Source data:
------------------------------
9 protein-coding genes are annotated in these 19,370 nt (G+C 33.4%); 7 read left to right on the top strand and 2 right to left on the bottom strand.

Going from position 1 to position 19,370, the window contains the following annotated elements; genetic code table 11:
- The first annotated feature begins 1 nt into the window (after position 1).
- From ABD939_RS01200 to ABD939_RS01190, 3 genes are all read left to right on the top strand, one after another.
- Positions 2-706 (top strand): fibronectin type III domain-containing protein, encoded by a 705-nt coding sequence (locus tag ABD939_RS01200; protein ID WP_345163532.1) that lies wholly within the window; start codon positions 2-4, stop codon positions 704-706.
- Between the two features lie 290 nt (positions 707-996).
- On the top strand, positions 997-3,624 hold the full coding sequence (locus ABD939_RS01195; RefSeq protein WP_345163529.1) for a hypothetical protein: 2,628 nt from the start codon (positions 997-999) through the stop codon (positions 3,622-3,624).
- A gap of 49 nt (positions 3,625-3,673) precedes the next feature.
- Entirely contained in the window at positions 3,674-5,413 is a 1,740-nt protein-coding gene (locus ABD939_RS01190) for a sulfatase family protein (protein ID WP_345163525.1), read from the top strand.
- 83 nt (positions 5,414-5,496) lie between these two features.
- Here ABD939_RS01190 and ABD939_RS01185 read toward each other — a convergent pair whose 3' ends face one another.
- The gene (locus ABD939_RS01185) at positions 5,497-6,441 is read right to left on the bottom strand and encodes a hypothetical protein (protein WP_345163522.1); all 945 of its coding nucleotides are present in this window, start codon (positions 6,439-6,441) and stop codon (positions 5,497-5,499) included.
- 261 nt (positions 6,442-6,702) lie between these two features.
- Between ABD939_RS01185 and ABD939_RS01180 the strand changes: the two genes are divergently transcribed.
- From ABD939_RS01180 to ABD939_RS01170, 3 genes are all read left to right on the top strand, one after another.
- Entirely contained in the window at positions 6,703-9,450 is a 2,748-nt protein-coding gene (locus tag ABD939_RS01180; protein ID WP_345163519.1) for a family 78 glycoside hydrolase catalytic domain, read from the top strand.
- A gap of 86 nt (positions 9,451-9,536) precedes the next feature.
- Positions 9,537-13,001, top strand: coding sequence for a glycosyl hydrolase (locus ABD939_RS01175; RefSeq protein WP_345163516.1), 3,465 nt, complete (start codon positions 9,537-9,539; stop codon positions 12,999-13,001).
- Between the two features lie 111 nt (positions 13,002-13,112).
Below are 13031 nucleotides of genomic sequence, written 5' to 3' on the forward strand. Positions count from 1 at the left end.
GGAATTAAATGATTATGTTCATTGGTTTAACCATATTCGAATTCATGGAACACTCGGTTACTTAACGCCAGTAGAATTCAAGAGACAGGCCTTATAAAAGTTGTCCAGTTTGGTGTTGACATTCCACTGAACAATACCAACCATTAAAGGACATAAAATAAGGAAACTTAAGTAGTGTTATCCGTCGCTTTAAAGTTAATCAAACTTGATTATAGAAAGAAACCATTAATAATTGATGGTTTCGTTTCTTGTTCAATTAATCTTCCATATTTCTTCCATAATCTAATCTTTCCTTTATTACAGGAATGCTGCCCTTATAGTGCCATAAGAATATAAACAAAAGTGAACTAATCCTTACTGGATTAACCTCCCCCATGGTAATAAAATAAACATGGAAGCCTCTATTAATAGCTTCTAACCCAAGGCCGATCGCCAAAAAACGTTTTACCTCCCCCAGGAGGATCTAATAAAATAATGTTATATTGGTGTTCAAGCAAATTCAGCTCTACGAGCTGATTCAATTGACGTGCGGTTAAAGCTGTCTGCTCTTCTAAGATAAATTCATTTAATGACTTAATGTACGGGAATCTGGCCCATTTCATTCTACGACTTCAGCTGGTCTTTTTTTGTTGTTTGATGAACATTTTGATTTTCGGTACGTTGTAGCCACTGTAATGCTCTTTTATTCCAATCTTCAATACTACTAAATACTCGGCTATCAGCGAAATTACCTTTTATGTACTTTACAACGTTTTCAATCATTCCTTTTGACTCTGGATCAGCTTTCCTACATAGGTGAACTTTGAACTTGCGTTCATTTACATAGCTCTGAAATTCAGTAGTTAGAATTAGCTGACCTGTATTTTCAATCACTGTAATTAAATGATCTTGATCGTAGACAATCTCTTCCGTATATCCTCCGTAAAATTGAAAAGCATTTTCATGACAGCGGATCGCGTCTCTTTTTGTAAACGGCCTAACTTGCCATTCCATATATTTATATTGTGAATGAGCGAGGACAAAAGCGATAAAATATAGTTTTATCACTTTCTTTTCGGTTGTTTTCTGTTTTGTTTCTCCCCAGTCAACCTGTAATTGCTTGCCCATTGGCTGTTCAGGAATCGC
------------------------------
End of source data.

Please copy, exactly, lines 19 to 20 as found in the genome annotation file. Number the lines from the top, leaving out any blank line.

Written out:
- Between the two features lie 111 nt (positions 13,002-13,112).
Below are 13031 nucleotides of genomic sequence, written 5' to 3' on the forward strand. Positions count from 1 at the left end.